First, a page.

New Customer – how to select your best treatment plan

Suggestions to help you decide how to start Dupuytren’s contracture treatment with your doctor’s help   Read these descriptions and see which one applies most closely to your situation.  You can start with any plan you chose, but the more aggressive your treatment plan the greater your opportunity for success. 

 

Small Dupuytren’s treatment plan suggested: 

  • DC less than 12 months
  • DC appears to be slowly advancing
  • DC is not known in my family; I am first in family to have DC
  • One hand involved at this time
  • No observable tissue changes at this time; no knots or lumps on palm of hand, no finger cords­; fingers just feel tight and achy ­
  • Full finger range of motion; can flatten palm against table top
  • Any age
  • Generally good health
  • Non-cigarette smoker
  • History of no to little hand stress – non-manual labor all of life; played nomusical instruments; no history of hand injury
  • No prior Dupuytren or other hand surgery; no Xiaflex injection

Click-if-describes-you-small

 

 


 

Medium Dupuytren’s treatment plan suggested: 

  • DC between 12-24 months
  • DC appears to be moderately advancing
  • DC is in one other family member
  • Two hands involved
  • Mild to moderate knots or lumps on palm; mild to moderate finger cords
  • Slight to moderate reduction of finger range of motion; some difficulty flattening palm against table top
  • Any age
  • Generally good health
  • Moderate cigarette smoker; used to smoke, but not now
  • History of mild to moderate hand stress – manual labor all of life; played musical instruments; history of mild to moderate hand injury
  • One prior Dupuytren or other hand surgery; one Xiaflex injection

Click-if-describes-you-medium

 

 


 

Large Dupuytren’s treatment plan suggested: 

 

  • DC longer than 24 months
  • DC appears to be rapidly advancing; recently started to develop at a faster rate
  • DC is in two or more family members
  • Two hands involved, one of them severe
  • Moderate to severe knots or lumps on palm; moderate to severe finger cords
  • Moderate to severe reduction of finger range of motion; difficulty flattening palm against table top
  • Under 50 years old, or  over 70 years old
  • Heavy cigarette smoker
  • Generally poor health or complicated medical history
  • History of moderate to severe hand stress – heavy manual labor all of life; heavy and   extensive playing of musical instruments; history of moderate to severe of hand injury
  • One or more prior Dupuytren or other hand surgery; one or more Xiaflex injections
  • Poor surgical results   

 Click-if-describes-you-large

 
You don’t have to follow a DCI plan; you can create your own plan based on the ideas found in the “Worksheet to build or modify a Dupuytren’s contracture disease treatment plan with your doctor”. Some of our visitors decide to use a Large Dupuytren’s treatment plan simply because they want to do as much as possible to help themselves, even when their problem is relatively mild.  How you proceed is based on how much you wish to devote to your recovery and how your doctor wishes you to treat your condition.


 

9 thoughts on “New Customer – how to select your best treatment plan

  1. John Trexler says:

    The small plan most closely fits my history of Dupuytren’s contracture except for a couple things. I am 66 and have had it only in the left hand on the ring finger for maybe 20 years and it is NOT aggressive, has not advanced very noticeably but is annoying. Can’t flatten hand on table unless I force it flat. No prior surgery and no family history. Non smoker and in good health. The other two plans just don’t fit well yet I want to see improvement. What is your suggestion? John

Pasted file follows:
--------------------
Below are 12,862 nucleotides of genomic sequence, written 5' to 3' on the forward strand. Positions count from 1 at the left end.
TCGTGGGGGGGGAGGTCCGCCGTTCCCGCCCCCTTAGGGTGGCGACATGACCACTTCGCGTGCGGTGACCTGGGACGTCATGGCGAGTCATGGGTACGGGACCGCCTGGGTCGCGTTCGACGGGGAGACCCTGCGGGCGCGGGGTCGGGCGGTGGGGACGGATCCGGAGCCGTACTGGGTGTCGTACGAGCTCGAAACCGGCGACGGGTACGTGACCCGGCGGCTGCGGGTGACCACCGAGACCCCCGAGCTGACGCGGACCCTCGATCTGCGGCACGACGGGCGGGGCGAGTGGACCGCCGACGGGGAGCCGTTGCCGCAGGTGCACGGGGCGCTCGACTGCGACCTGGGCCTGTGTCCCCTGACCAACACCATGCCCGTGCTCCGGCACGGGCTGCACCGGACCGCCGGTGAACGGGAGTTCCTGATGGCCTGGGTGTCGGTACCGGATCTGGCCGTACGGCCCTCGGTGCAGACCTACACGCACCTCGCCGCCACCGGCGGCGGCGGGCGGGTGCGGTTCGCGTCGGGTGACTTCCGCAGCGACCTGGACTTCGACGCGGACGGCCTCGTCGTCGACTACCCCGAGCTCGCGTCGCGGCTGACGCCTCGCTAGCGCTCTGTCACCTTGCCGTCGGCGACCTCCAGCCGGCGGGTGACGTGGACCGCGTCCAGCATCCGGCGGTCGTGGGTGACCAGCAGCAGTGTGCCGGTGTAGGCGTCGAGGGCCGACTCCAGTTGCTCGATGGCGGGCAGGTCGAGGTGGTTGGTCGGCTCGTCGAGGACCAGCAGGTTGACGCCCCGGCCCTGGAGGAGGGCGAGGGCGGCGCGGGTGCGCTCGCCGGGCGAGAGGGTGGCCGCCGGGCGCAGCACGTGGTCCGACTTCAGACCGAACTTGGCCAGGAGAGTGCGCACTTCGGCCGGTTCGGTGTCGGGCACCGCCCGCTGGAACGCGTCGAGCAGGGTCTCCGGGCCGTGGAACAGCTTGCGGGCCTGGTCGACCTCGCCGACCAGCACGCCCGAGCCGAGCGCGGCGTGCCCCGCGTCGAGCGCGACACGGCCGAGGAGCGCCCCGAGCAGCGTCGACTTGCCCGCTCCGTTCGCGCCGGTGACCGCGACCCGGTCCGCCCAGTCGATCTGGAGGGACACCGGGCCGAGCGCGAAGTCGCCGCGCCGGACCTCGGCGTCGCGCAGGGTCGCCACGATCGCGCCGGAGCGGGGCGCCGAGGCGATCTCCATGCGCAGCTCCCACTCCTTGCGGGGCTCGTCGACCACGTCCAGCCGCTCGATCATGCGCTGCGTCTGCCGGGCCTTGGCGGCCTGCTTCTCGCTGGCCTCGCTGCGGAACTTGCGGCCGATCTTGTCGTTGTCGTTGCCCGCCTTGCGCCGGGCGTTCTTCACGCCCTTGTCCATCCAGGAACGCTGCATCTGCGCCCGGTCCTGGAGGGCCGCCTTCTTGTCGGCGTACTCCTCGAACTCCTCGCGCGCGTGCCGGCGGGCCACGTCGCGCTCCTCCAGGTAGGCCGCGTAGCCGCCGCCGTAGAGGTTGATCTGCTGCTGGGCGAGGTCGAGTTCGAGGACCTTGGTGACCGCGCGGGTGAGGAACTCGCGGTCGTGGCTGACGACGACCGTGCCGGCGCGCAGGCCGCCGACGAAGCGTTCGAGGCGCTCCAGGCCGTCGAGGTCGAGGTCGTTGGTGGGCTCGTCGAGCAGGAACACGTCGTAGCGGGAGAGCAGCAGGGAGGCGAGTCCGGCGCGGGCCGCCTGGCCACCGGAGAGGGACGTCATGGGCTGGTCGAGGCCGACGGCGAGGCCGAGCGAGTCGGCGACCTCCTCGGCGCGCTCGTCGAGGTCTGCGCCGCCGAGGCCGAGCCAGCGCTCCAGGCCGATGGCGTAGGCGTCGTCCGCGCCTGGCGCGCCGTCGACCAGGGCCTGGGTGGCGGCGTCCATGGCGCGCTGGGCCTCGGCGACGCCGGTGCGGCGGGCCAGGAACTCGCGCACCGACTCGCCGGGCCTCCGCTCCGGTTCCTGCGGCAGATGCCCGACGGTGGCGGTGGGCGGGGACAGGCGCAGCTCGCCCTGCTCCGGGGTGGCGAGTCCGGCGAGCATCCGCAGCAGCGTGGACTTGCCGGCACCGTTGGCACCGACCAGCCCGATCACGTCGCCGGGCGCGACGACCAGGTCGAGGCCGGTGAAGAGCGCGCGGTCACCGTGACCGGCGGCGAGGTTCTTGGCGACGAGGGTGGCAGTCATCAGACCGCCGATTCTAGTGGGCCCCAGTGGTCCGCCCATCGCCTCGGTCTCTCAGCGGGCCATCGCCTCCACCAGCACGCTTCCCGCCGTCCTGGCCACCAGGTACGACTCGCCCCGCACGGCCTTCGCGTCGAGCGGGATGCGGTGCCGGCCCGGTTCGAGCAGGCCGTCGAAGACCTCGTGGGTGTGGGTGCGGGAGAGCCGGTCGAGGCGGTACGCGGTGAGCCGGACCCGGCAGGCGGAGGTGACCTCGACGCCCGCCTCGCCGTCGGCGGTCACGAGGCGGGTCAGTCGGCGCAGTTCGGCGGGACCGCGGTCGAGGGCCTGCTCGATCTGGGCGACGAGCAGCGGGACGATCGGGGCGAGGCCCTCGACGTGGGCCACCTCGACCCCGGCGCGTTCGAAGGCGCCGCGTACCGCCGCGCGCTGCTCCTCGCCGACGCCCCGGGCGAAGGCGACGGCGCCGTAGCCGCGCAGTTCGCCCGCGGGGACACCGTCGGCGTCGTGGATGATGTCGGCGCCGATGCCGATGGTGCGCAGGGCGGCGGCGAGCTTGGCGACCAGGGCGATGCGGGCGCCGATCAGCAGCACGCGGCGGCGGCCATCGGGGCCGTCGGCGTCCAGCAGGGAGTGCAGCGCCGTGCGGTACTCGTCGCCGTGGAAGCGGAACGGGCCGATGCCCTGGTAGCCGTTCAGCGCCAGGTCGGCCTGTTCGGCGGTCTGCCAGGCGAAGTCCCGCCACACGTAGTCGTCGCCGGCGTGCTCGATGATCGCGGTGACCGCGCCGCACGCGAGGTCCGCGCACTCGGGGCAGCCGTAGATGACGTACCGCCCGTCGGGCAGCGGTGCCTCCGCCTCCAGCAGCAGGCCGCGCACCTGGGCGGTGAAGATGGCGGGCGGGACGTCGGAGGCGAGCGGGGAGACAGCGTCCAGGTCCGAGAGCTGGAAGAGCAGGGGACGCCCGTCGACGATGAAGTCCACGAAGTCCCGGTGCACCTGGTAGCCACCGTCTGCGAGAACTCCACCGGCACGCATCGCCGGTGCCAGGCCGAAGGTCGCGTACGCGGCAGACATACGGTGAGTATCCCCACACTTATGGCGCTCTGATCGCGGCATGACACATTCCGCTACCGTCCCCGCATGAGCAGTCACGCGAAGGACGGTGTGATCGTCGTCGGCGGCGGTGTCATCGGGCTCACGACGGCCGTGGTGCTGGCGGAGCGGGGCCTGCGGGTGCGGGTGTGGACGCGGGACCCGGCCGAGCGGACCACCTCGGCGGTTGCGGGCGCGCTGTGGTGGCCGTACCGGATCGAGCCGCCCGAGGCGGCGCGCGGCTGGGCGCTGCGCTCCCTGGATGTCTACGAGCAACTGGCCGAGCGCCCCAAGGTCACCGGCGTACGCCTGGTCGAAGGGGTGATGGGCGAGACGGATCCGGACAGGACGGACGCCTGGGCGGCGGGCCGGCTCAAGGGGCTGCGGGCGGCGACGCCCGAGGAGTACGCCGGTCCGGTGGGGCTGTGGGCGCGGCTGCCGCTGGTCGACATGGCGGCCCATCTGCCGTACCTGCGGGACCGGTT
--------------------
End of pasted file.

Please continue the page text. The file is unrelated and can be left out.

2. Dr.Herazy says:

    Greetings John,

    Not many people are as fortunate to have such a slow moving case of Dupuytren’s contracture. Because of your unique history with DC I would really appreciate it if you would reply to our 5-minute Dupuytren’s contracture survey on variability. Thanks in advance.

    I always suggest that any treatment plan for DC be as aggressive as you can afford to sustain for at least 3-4 months to see how you will respond; please refer to the expense information for each plan to get an estimate of monthly costs. There is not that much difference between the monthly plan costs from one to the other, once the initial purchase is made.

    Your DC is a stubborn and tenacious problem that has continued for 20 years, don’t you think? For this reason it might take a strong effort to assist your body to remove those deep fibrous tissues. I suggest if you cannot afford the medium or large DCI treatment plan that you consider the small plan expanded with 1-2 additional therapy items to assure success.

    Let me know if you need any help along the way with your Dupuytren’s contracture treatment. TRH

  3. John Trexler says:

    I was surprised by your quick response, but thought I would get an email, glad I checked back on this site and saw this, might have missed it. I will reply to the survey but where do I see it? Is it a survey after getting the product? I will check back here to see about the survey then order the small plan for now and find if I get any results at all. Is there any chance of allergy to any of the supplements?

  4. John Trexler says:

    Thanks Doc, I did the survey, wish I could send a picture of the hand. Glad no allergic reaction because I just recently became sensitive to aspirin after a lifetime of no problem. I’ll order the Small plan for now and see what happens.

  5. Carol Orrell says: